by David Atkins
Looks like even the brilliant minds at the Wall Street Journal have figured out what the rest of us did long ago: cutting government jobs during an unemployment crisis is bad for the economy.
One reason the unemployment rate may have remained persistently high: The sharp cuts in state and local government spending in the wake of the 2008 financial crisis, and the layoffs those cuts wrought.
The Labor Department’s establishment survey of employers — the jobs count that it bases its payroll figures on — shows that the government has been steadily shedding workers since the crisis struck, with 586,000 fewer jobs than in December 2008. Friday’s employment report showed the cuts continued in April, with 15,000 government jobs lost.
But the survey of households that the unemployment rate is based on suggests the government job cuts have been much, much worse.
No kidding. They even have a nifty chart.
But, you can already hear conservative whines, "what about the deficit?" Yeah, um, about that:
And this is why people who know the first thing about public policy laugh at the bipartisanship fetishists and the people who insist that "both parties have gotten too extreme." The facts are pretty one-sided here. They suggest that if anything, the President and the mainstream Democratic Party in the United States are too far to the right and too beholden to the austerity mavens, and the Republicans are living on a extremist conservative moon base with Newt Gingrich. This isn't a problem that more bipartisanship will solve. Rather, it's a situation where any "bipartisan" solution is almost guaranteed to do more damage than simply doing nothing. If Fiscal Doctor "D" is prescribing a diet of real medicine mixed with fingernails and lint, and Fiscal Doctor "R" is prescribing a diet of arsenic and plutonium, mixing the two prescriptions is a terrible idea.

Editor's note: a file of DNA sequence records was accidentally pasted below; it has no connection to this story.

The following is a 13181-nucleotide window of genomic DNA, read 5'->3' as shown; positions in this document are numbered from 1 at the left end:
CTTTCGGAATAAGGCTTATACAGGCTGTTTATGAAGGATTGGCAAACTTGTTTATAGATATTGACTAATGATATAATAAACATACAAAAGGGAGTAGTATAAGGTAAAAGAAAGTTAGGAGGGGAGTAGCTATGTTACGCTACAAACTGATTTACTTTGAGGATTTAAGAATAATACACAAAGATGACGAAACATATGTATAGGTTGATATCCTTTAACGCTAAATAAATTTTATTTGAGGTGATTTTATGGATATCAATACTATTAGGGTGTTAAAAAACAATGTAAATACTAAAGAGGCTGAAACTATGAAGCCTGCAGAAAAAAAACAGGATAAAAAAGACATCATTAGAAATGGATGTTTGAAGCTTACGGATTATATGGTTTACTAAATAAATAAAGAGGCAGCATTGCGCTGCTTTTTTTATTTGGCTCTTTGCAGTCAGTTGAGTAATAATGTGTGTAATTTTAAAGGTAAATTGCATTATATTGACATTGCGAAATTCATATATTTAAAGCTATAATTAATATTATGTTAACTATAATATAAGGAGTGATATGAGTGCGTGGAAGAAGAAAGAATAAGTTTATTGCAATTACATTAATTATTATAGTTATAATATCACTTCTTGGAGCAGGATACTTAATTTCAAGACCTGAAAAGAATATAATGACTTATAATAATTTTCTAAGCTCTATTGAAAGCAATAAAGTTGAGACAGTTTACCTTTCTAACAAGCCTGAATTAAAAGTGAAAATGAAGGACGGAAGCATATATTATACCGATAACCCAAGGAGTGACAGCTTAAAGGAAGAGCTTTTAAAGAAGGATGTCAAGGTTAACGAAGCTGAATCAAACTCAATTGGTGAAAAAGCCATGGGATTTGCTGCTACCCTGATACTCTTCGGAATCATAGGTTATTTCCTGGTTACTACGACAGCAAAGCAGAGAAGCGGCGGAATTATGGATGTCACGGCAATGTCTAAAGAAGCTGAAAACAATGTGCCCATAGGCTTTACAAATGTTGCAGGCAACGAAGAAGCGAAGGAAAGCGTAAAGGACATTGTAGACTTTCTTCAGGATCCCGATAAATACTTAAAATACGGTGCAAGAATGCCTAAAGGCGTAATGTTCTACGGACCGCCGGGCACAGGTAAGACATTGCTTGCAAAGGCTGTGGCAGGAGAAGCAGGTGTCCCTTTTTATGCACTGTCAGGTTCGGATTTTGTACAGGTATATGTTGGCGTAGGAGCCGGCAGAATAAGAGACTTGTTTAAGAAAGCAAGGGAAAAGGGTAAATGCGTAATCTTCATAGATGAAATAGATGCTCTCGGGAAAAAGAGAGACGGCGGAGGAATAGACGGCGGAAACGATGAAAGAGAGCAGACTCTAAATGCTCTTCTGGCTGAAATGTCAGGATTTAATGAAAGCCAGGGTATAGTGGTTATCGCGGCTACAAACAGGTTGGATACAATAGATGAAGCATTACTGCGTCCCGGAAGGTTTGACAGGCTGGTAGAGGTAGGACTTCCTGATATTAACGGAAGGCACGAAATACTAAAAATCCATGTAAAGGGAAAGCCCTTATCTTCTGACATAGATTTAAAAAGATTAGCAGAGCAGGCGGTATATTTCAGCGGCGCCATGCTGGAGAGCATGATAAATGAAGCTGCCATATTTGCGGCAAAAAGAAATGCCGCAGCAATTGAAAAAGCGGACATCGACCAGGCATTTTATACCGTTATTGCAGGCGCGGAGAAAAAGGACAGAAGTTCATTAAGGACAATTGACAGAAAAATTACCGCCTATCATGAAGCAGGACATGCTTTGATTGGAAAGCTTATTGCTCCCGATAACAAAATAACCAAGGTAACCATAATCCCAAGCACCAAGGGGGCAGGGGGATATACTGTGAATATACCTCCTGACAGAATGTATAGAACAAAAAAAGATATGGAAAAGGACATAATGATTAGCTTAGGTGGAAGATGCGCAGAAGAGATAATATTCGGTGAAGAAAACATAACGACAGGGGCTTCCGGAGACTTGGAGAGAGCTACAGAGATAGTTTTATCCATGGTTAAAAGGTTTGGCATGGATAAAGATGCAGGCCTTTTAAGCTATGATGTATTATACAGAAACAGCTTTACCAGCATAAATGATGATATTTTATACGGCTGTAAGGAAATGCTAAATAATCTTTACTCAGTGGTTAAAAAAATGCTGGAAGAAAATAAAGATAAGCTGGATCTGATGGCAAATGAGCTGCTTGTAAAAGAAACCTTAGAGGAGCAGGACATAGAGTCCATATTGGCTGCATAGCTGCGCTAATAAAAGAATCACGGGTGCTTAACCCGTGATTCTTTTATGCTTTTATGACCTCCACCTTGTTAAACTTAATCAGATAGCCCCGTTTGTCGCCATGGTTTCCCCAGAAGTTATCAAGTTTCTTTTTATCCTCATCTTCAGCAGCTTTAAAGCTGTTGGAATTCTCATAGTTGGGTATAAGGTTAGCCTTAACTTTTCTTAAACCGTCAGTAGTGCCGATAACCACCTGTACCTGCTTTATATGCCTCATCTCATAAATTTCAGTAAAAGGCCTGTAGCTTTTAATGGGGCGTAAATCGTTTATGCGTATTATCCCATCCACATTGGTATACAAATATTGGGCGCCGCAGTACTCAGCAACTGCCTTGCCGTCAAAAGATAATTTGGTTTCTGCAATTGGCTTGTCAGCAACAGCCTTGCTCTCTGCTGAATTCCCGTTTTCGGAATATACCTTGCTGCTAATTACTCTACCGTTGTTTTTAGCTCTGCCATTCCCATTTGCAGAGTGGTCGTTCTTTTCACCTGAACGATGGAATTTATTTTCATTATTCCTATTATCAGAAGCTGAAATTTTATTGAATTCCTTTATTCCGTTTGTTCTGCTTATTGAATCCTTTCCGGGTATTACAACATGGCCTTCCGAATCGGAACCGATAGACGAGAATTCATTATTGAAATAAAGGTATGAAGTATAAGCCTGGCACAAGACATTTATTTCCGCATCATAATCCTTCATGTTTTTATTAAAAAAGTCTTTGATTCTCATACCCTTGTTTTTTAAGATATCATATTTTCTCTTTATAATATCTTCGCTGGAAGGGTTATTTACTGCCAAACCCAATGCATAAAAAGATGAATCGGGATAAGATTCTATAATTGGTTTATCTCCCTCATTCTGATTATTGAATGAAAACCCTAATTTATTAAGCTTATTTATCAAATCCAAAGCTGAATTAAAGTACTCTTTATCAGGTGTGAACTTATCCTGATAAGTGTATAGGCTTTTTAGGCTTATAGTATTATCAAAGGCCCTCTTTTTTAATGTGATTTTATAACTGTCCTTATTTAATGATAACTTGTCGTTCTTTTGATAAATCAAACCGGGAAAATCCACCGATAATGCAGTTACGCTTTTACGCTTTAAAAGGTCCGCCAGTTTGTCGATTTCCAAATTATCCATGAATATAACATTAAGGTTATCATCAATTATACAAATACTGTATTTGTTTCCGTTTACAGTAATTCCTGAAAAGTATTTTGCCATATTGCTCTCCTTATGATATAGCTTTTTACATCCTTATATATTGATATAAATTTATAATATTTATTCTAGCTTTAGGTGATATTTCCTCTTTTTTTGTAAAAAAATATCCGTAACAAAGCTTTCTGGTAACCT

This stuff doesn't take a genius to figure out, which is why so many progressives come off as so cynical and angry in our writing. The problems are mostly obvious. The solutions are even more so. It's clear that the only possible explanations for our collective plight are corruption and/or stupidity.
Which is worse? Well, corruption is theoretically easier to fix: throw the bums out and tighten the rules. Stupidity, groupthink, deer-in-the-headlights mentality and collective hysteria are much harder to deal with. And sadly, the more I see of the people who actually make policy, the more convinced I am that the latter problem far outweighs the former. The way the entire world has embraced austerity bespeaks far more than corruption. It indicates a herd mentality that evidently doesn't escape policymakers around the world at even the very highest levels.